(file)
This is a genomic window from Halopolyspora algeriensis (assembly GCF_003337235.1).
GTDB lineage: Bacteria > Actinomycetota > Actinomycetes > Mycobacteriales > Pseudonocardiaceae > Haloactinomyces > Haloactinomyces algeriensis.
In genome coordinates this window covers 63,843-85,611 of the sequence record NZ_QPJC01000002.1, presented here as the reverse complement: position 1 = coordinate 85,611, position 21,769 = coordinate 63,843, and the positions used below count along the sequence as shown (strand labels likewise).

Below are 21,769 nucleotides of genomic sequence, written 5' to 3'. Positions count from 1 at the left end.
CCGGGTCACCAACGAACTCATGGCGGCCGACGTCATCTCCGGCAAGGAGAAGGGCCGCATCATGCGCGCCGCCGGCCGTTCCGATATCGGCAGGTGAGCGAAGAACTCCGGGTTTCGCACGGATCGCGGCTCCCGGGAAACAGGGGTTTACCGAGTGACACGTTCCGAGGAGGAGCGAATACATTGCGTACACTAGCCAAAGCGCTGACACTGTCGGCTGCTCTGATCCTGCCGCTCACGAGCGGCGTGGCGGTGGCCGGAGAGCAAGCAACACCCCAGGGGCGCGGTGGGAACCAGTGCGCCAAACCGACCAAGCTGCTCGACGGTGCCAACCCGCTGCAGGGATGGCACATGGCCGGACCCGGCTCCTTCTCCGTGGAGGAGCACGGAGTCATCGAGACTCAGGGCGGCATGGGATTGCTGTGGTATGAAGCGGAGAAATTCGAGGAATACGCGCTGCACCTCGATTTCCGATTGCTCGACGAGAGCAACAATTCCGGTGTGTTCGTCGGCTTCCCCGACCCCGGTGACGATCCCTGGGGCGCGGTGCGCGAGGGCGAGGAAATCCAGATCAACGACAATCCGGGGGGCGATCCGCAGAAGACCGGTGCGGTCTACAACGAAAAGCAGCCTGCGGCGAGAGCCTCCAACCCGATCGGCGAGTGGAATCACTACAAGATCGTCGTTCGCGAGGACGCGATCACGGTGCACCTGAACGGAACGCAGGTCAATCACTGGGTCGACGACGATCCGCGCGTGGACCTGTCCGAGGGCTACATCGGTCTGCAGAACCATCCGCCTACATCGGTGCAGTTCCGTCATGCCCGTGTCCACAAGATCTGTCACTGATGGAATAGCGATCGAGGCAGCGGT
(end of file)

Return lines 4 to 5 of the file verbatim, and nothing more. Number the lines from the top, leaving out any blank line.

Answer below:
Below are 21,769 nucleotides of genomic sequence, written 5' to 3'. Positions count from 1 at the left end.
CCGGGTCACCAACGAACTCATGGCGGCCGACGTCATCTCCGGCAAGGAGAAGGGCCGCATCATGCGCGCCGCCGGCCGTTCCGATATCGGCAGGTGAGCGAAGAACTCCGGGTTTCGCACGGATCGCGGCTCCCGGGAAACAGGGGTTTACCGAGTGACACGTTCCGAGGAGGAGCGAATACATTGCGTACACTAGCCAAAGCGCTGACACTGTCGGCTGCTCTGATCCTGCCGCTCACGAGCGGCGTGGCGGTGGCCGGAGAGCAAGCAACACCCCAGGGGCGCGGTGGGAACCAGTGCGCCAAACCGACCAAGCTGCTCGACGGTGCCAACCCGCTGCAGGGATGGCACATGGCCGGACCCGGCTCCTTCTCCGTGGAGGAGCACGGAGTCATCGAGACTCAGGGCGGCATGGGATTGCTGTGGTATGAAGCGGAGAAATTCGAGGAATACGCGCTGCACCTCGATTTCCGATTGCTCGACGAGAGCAACAATTCCGGTGTGTTCGTCGGCTTCCCCGACCCCGGTGACGATCCCTGGGGCGCGGTGCGCGAGGGCGAGGAAATCCAGATCAACGACAATCCGGGGGGCGATCCGCAGAAGACCGGTGCGGTCTACAACGAAAAGCAGCCTGCGGCGAGAGCCTCCAACCCGATCGGCGAGTGGAATCACTACAAGATCGTCGTTCGCGAGGACGCGATCACGGTGCACCTGAACGGAACGCAGGTCAATCACTGGGTCGACGACGATCCGCGCGTGGACCTGTCCGAGGGCTACATCGGTCTGCAGAACCATCCGCCTACATCGGTGCAGTTCCGTCATGCCCGTGTCCACAAGATCTGTCACTGATGGAATAGCGATCGAGGCAGCGGT